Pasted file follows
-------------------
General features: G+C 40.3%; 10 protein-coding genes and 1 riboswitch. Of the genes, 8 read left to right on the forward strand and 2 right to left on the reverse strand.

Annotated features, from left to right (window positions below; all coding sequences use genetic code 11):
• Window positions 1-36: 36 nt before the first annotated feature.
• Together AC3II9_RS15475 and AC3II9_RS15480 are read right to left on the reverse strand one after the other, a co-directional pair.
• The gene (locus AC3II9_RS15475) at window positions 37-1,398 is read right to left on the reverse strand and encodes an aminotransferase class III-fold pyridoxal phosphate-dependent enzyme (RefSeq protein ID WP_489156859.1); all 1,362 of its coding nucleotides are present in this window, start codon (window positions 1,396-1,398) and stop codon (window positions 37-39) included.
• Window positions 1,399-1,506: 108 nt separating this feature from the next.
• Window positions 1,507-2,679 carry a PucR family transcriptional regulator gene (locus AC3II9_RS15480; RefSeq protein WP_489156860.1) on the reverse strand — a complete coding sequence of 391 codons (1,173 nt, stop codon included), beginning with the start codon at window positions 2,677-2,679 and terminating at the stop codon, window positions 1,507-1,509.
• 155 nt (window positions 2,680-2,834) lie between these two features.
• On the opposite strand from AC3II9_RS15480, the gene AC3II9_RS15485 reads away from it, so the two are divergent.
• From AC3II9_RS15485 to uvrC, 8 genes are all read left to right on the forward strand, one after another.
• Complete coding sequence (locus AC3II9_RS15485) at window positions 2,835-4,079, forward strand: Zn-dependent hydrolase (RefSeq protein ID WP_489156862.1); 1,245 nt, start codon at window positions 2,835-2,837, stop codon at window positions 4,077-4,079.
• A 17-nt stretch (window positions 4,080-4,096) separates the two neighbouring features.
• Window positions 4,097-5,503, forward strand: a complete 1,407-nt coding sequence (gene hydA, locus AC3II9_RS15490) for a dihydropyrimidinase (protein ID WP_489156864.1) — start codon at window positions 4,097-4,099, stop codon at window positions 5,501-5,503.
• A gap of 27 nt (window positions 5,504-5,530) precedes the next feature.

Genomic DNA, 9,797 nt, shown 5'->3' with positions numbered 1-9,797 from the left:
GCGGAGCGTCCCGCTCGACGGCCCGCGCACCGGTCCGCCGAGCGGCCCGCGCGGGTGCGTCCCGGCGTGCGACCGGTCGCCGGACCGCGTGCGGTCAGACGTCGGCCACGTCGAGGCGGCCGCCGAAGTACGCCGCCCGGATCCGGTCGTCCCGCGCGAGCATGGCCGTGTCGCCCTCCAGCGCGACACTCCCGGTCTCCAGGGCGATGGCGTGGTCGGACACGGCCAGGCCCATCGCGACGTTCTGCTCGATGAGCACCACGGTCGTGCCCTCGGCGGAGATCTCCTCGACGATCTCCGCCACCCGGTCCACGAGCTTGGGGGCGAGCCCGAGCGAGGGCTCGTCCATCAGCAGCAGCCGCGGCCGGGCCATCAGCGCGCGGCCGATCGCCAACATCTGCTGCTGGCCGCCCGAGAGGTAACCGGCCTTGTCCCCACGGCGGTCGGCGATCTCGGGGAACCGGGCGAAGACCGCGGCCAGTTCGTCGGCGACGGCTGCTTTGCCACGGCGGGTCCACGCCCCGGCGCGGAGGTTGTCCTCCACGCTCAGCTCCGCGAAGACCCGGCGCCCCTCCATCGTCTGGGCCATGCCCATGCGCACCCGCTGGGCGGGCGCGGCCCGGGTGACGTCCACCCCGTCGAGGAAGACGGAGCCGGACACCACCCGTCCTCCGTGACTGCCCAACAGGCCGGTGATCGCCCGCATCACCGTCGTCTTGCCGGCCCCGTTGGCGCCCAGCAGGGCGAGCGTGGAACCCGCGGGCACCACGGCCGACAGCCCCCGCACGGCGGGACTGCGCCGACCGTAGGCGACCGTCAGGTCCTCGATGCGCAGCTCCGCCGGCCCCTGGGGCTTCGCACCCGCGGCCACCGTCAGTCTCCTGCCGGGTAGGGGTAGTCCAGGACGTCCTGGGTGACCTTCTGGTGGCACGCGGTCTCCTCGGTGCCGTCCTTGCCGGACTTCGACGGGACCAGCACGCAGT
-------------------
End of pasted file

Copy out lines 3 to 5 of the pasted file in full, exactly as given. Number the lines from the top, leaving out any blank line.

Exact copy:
• Window positions 1-36: 36 nt before the first annotated feature.
• Together AC3II9_RS15475 and AC3II9_RS15480 are read right to left on the reverse strand one after the other, a co-directional pair.
• The gene (locus AC3II9_RS15475) at window positions 37-1,398 is read right to left on the reverse strand and encodes an aminotransferase class III-fold pyridoxal phosphate-dependent enzyme (RefSeq protein ID WP_489156859.1); all 1,362 of its coding nucleotides are present in this window, start codon (window positions 1,396-1,398) and stop codon (window positions 37-39) included.